This in turn creates the possibility that a misbehaving userspace
collecting process can block the reaping of a crashed process simply
by never exiting.
This sysctl defends against that.
It defines how many concurrent crashing processes may be piped to user
space applications in parallel.
If this value is exceeded, then those crashing processes above that
value are noted via the kernel log and their cores are skipped.
0 is a special value, indicating that unlimited processes may be
captured in parallel, but that no waiting will take place (i.e. the
collecting process is not guaranteed access to ``/proc/<crashing
This value defaults to 0.
The default coredump filename is "core". By setting
``core_uses_pid`` to 1, the coredump filename becomes core.PID.
If `core_pattern`_ does not include "%p" (default does not)
and ``core_uses_pid`` is set, then .PID will be appended to
the filename.
When the value in this file is 0, ctrl-alt-del is trapped and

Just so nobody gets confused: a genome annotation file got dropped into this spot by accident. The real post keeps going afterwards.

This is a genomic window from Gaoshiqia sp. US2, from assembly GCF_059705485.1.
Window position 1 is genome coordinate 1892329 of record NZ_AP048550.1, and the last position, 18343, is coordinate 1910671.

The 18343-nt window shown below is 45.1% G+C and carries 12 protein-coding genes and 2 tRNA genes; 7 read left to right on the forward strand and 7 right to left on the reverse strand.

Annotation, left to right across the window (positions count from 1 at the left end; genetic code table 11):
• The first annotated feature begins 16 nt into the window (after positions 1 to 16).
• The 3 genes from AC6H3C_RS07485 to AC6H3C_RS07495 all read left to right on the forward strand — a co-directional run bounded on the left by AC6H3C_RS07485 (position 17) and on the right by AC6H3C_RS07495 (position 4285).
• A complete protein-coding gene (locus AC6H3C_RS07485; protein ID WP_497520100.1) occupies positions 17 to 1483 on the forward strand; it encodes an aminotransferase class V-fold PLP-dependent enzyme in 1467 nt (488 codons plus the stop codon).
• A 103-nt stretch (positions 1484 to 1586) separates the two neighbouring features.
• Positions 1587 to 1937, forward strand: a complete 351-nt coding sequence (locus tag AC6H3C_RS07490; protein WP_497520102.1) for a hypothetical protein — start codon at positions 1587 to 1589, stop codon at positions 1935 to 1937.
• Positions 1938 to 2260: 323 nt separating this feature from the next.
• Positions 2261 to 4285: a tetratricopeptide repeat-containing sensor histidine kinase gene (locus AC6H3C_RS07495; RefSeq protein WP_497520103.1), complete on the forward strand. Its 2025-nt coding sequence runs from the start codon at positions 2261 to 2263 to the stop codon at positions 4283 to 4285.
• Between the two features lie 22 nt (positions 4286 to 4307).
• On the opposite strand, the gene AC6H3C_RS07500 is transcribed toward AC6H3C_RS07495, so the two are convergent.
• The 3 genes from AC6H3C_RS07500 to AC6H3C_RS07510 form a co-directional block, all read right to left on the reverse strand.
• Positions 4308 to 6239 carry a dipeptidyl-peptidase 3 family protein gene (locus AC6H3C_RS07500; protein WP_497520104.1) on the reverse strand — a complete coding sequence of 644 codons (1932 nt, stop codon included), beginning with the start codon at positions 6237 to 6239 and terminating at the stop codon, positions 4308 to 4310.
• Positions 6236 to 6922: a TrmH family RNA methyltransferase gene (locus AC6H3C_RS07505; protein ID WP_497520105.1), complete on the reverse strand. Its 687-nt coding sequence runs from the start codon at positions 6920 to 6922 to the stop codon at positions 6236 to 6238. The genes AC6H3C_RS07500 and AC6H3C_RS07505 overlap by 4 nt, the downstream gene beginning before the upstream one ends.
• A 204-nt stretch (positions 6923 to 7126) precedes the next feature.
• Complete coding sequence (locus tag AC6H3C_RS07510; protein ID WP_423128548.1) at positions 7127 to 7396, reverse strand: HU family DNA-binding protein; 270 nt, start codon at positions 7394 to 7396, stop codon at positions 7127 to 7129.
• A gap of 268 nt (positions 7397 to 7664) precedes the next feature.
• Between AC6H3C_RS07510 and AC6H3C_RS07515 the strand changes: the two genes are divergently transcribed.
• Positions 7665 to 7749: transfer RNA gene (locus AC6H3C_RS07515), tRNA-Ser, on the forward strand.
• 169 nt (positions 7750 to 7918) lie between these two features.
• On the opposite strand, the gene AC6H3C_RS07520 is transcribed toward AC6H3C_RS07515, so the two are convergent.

sent to the ``init(1)`` program to handle a graceful restart.
When, however, the value is > 0, Linux's reaction to a Vulcan
Nerve Pinch (tm) will be an immediate reboot, without even
syncing its dirty buffers.
when a program (like dosemu) has the keyboard in 'raw'
mode, the ctrl-alt-del is intercepted by the program before it
ever reaches the kernel tty layer, and it's up to the program
to decide what to do with it.
This toggle indicates whether unprivileged users are prevented
from using ``dmesg(8)`` to view messages from the kernel's log
When ``dmesg_restrict`` is set to 0 there are no restrictions.
When ``dmesg_restrict`` is set to 1, users must have
``CAP_SYSLOG`` to use ``dmesg(8)``.
The kernel config option ``CONFIG_SECURITY_DMESG_RESTRICT`` sets the
default value of ``dmesg_restrict``.
domainname & hostname
These files can be used to set the NIS/YP domainname and the
hostname of your box in exactly the same way as the commands
domainname and hostname, i.e.::
# echo "darkstar" > /proc/sys/kernel/hostname
# echo "mydomain" > /proc/sys/kernel/domainname
has the same effect as::
# hostname "darkstar"
# domainname "mydomain"
Note, however, that the classic has the
hostname "darkstar" and DNS (Internet Domain Name Server)
domainname "", not to be confused with the NIS (Network
Information Service) or YP (Yellow Pages) domainname. These two
domain names are in general different. For a detailed discussion
see the ``hostname(1)`` man page.
See Documentation/driver-api/firmware/fallback-mechanisms.rst.
The entries in this directory allow the firmware loader helper
fallback to be controlled: